Michael was arrested at the airport in Jamaica. He was on his way home to see his pregnant girlfriend. Except, at the time he should have been landing at Heathrow, he was in a jail cell.
I lived in fear. Violence is everywhere. I saw people beaten and stabbed. My partner was pregnant at the time and I remember saying to myself: “Just keep alive for a year, so you can see your child.”
We had no toilet in my cell. You just used a bottle or whatever you could find. If you spill anything near another prisoner – you’ll probably be killed for it.
The food is barely edible – chicken fat and skin. I had diarrhoea, of course. Like I said, there are no toilets in the cells so I had to use newspapers and plastic bags. It strips you of every shred of dignity. There are no bunks. You lie on the floor as still as you can, trying not to touch other prisoners.
The only charity that helped me was Prisoners Abroad. They sent me a survival grant every month, the equivalent of £30.
Without that money I would not be here now. If you have no money in prison you’re nothing, you’re nobody. You’ll get the worst of everything; the worst place to sleep, the worst food, the worst cell. You can’t survive like that – not for a year.
With the money from Prisoners Abroad I bought clean drinking water and basic food from the guards, like everyone else. I don’t know what I would have done without that survival grant from Prisoners Abroad.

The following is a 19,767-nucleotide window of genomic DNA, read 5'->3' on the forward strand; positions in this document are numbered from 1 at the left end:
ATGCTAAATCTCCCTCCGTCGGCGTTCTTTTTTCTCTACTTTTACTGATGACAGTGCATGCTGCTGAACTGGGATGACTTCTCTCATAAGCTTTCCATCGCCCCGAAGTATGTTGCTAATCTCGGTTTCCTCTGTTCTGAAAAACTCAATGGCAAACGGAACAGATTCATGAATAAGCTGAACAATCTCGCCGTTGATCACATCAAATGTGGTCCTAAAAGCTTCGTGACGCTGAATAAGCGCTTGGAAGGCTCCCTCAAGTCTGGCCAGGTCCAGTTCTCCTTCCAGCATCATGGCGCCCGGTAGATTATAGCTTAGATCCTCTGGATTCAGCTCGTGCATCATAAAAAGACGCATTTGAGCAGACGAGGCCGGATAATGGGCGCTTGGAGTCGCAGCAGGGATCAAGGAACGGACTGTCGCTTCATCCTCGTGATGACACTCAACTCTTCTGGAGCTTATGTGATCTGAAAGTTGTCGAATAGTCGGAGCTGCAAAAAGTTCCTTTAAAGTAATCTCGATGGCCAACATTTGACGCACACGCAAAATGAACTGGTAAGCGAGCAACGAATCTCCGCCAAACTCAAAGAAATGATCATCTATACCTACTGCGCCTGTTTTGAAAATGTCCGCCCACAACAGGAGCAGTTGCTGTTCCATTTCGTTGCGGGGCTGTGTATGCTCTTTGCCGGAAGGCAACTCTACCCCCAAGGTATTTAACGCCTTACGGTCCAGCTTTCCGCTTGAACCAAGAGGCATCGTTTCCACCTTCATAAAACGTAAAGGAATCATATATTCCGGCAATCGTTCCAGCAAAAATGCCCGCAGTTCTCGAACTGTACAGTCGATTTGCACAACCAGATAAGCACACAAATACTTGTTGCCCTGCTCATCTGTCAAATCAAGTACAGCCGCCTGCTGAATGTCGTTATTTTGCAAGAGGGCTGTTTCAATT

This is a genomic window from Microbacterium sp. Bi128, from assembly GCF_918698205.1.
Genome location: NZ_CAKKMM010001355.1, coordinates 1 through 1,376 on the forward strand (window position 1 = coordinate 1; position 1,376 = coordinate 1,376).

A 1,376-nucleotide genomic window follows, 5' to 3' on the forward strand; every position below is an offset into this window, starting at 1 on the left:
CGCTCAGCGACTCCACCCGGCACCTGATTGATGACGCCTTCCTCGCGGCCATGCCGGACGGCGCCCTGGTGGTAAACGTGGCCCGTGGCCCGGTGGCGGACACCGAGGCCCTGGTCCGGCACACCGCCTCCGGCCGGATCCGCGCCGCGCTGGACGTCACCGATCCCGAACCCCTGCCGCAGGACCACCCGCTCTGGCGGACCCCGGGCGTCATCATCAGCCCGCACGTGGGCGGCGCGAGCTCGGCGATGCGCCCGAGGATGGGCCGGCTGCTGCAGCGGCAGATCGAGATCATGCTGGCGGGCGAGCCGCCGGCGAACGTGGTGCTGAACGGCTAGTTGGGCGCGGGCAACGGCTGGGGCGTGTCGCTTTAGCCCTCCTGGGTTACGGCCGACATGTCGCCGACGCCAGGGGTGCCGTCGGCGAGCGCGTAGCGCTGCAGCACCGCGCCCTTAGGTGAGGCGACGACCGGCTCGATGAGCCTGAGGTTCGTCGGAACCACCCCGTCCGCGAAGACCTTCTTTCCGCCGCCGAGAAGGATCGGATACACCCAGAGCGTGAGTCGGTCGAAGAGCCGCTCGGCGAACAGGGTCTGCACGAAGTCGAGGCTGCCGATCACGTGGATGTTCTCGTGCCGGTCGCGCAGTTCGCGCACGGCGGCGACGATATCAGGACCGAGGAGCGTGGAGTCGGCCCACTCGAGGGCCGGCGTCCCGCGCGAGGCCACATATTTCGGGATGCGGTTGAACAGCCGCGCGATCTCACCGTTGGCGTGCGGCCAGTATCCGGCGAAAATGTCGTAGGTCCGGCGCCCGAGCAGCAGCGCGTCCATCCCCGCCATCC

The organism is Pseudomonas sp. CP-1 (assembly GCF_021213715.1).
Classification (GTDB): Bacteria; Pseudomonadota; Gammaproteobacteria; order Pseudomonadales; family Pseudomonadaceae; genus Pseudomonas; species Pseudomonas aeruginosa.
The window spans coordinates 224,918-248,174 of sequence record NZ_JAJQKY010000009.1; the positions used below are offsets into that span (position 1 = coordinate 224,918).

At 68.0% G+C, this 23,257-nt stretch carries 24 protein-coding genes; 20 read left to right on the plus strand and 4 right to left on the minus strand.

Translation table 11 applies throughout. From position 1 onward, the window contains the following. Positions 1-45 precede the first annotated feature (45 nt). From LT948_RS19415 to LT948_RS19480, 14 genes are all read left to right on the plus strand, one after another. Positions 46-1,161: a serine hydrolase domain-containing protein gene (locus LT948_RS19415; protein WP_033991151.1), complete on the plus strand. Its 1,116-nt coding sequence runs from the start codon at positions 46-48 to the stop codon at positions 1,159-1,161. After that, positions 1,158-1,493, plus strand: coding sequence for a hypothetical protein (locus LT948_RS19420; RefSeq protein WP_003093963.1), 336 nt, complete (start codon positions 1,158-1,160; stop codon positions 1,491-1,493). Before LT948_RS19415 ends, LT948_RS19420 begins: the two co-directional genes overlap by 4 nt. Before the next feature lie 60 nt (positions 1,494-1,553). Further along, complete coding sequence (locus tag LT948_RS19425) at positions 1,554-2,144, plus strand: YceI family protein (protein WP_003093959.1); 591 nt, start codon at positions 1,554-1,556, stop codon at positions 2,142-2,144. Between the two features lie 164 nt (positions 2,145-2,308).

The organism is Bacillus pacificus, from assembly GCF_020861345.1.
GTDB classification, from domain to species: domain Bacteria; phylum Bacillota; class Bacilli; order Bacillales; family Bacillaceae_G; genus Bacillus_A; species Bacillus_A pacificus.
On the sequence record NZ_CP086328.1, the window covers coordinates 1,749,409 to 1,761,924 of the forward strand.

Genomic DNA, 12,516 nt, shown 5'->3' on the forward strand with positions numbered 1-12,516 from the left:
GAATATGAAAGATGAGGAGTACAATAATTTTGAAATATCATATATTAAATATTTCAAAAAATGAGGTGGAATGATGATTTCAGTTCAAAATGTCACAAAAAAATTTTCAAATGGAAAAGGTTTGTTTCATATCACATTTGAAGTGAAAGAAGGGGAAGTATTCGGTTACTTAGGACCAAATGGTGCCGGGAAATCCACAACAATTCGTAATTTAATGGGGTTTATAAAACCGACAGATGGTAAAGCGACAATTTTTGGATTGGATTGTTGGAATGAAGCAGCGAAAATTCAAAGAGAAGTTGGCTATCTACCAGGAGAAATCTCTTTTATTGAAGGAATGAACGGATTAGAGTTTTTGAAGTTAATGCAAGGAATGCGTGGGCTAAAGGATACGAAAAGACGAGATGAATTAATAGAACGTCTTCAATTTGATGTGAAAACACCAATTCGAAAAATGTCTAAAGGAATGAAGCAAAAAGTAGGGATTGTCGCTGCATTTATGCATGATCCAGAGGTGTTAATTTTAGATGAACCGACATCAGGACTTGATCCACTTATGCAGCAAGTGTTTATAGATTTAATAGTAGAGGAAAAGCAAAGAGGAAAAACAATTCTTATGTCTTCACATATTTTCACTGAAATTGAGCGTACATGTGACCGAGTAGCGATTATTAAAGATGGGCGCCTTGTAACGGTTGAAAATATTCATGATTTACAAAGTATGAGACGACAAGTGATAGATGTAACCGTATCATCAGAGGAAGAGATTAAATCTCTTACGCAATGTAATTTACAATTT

My baby was born while I was in prison. You feel so helpless. Everyone you love is thousands of miles away and there’s nothing you can do to look after them. Anything could happen to them and you can do nothing to help. It’s terrifying.
Prisoners Abroad sent me books and magazines too, and freepost envelopes so I could write to my family. It took away the terror and boredom – at least for a few hours. It helped me feel like a proper person again.
“I hate to think what life in prison would have been like for me without Prisoners Abroad. They made life bearable when I didn’t think I could survive. I deserved to go to prison. It’s not something I’m proud of. But I’m back home in Britain now, with my family at last.”
As a caseworker I see every day what Prisoners Abroad does, but hearing Michael talk about how much it meant to him affected me deeply.
Elena Gonzalez-Conde Linares, Caseworker, Prisoners Abroad